European Food Consumption Patterns: Convergence or Persistent Difference?
Author: Healy, Amy E, Amy.Healy@ul.ie
University: University of Limerick, Ireland
Supervisor: Brendan Halpin
Year of completion: 2012
Language of dissertation: English
, Western Europe
Areas of Research:
, Social Indicators
This study analyses food expenditure patterns to determine if consumption is converging both within and across nation states in the European Union.
Convergence theory posits that with similar levels of economic development, countries should be becoming similar in other ways as well, such as organisational and political structures, and cultural patterns.
Food expenditure data from household budget surveys have been analysed from 1985 to 2005 for a sample of countries. The data sets include the UK’s Expenditure and Food Survey, Ireland’s Household Budget Survey, Italy’s Indagine sui Consumi delle famiglie and France’s Enquête budget des familles. Given the influence of European Union membership specifically and globalisation more generally, it could be hypothesised that national differences in expenditure patterns may not be important with other factors, such as educational attainment, being more discriminating.
To assess change within countries, changes in the mean percentage of food expenditures and coefficient of variations for major food groupings were compared over time. To assess change between countries, cluster analysis and fractional logistic and fractional multinomial logistic regression were used as well.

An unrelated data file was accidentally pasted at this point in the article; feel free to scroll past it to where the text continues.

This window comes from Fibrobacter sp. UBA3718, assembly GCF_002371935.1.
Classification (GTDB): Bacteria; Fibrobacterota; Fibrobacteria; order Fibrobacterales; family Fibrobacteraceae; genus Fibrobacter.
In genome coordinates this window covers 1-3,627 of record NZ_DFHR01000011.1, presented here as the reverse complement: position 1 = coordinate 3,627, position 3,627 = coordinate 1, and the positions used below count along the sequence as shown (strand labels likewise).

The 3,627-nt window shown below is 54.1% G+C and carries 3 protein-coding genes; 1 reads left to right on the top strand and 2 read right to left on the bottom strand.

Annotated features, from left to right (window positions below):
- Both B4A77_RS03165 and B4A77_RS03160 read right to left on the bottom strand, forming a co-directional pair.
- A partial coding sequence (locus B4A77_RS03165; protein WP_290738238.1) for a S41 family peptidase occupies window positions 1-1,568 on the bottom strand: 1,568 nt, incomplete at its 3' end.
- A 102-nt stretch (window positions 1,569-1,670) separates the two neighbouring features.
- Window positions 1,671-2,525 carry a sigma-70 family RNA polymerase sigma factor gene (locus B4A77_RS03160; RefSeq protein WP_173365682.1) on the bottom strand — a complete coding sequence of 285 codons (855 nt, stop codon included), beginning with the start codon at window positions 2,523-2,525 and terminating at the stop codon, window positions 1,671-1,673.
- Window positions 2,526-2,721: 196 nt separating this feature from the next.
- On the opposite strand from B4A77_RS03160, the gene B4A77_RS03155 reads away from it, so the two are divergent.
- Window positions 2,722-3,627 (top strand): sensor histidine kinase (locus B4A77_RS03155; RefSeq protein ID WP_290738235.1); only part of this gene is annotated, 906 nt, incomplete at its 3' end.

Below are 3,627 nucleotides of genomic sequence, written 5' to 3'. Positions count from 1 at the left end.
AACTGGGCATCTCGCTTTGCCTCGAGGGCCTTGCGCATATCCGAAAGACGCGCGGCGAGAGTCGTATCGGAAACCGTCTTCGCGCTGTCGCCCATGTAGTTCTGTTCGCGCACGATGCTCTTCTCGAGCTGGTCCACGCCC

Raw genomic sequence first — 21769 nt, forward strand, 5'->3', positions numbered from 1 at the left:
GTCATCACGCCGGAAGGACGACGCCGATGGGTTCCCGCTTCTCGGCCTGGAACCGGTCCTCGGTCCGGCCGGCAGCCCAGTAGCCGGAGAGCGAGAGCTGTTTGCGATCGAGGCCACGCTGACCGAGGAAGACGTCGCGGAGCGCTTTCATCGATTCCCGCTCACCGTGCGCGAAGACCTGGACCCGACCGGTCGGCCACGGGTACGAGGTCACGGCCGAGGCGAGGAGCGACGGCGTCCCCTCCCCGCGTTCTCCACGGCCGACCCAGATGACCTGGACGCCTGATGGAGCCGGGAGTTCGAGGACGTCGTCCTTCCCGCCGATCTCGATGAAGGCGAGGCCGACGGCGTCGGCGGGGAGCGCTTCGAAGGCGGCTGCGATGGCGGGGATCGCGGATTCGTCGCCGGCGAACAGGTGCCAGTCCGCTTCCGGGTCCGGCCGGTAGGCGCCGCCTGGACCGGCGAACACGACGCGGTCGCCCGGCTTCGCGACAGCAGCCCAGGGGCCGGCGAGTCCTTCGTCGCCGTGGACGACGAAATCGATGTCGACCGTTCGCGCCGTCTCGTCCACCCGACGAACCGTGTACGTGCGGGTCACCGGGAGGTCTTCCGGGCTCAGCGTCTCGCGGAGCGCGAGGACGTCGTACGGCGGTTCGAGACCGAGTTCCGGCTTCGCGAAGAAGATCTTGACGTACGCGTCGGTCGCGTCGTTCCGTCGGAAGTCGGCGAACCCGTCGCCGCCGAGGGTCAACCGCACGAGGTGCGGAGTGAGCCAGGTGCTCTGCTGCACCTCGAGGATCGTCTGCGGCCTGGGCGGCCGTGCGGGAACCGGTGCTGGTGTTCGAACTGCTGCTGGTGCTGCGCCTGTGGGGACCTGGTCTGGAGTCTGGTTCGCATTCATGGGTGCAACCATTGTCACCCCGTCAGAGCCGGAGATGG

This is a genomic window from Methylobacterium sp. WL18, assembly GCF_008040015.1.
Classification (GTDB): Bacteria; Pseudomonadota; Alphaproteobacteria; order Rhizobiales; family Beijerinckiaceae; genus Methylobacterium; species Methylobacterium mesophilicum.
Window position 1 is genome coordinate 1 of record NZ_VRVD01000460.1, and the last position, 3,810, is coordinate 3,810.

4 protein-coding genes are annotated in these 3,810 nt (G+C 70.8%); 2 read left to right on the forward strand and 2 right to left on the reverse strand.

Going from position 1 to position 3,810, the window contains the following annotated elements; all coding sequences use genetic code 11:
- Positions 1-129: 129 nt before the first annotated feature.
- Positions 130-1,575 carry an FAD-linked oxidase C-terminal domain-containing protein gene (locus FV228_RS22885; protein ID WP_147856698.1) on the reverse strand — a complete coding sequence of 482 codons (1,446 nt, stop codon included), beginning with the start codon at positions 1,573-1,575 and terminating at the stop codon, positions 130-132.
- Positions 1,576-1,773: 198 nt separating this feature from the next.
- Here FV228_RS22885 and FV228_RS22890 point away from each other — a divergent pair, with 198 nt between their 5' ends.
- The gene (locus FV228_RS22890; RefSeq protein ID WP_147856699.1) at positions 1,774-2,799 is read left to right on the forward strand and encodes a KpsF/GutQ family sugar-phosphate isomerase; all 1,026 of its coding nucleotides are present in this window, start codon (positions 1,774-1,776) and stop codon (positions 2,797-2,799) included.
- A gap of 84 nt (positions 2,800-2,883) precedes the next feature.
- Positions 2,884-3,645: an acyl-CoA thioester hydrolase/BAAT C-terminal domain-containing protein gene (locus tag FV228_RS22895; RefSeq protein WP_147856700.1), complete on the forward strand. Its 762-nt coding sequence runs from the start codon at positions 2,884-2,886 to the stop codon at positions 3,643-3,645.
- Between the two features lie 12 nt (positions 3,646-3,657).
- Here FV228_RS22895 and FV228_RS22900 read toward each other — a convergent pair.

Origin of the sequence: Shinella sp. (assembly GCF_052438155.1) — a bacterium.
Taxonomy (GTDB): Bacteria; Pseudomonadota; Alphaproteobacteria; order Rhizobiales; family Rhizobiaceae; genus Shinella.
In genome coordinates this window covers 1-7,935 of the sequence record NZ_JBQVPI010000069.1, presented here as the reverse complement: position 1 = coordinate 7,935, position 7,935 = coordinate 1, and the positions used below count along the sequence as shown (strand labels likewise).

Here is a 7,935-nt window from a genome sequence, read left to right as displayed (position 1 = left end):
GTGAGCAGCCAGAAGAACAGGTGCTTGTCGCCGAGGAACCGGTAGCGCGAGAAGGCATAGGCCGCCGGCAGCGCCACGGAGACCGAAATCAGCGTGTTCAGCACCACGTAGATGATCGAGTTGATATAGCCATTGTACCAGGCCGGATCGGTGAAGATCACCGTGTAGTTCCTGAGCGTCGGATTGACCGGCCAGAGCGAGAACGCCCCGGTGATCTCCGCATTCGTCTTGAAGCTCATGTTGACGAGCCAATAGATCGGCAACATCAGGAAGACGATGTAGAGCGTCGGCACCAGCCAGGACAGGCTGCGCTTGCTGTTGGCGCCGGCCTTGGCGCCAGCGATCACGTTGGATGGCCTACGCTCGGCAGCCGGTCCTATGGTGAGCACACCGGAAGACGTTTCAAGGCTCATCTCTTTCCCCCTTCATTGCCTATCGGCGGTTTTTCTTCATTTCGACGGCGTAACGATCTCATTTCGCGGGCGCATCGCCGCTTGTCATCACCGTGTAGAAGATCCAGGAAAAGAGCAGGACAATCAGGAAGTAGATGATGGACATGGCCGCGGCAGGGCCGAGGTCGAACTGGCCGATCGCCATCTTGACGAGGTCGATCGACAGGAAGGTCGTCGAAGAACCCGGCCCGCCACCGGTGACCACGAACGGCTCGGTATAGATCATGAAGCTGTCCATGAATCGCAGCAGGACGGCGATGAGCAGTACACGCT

This analysis has found that a country is still a significant determinant of food expenditure patterns. However, for most of the countries studied, the average national food budget has changed quite a bit. In the UK, Ireland, and France, there is a much higher reliance on prepared foods and foods eaten away from home, especially for households with younger heads who are employed and have a higher level of educational attainment. By contrast, groups that spend relatively little on dining out are the old, the retired, the unemployed, those not working, and couples with many children. These are also the same groups that are usually associated with social exclusion and food poverty. Lack of expenditure on dining out may indicate a preference for foods cooked and eaten at home, or it may be an indication of social exclusion/food poverty.
Italy shows the least amount of change over time and the least amount of difference between social groupings. It is the only country that leans more towards convergence than divergence in expenditure patterns over time.
Across and within countries, in terms of socio-demographic groupings, gender differences and differences based on region are decreasing over time within all countries while age differences are increasing. There were few differences found initially for urban vs. rural residency, and, for the most part, those that did exist have shown convergence over time.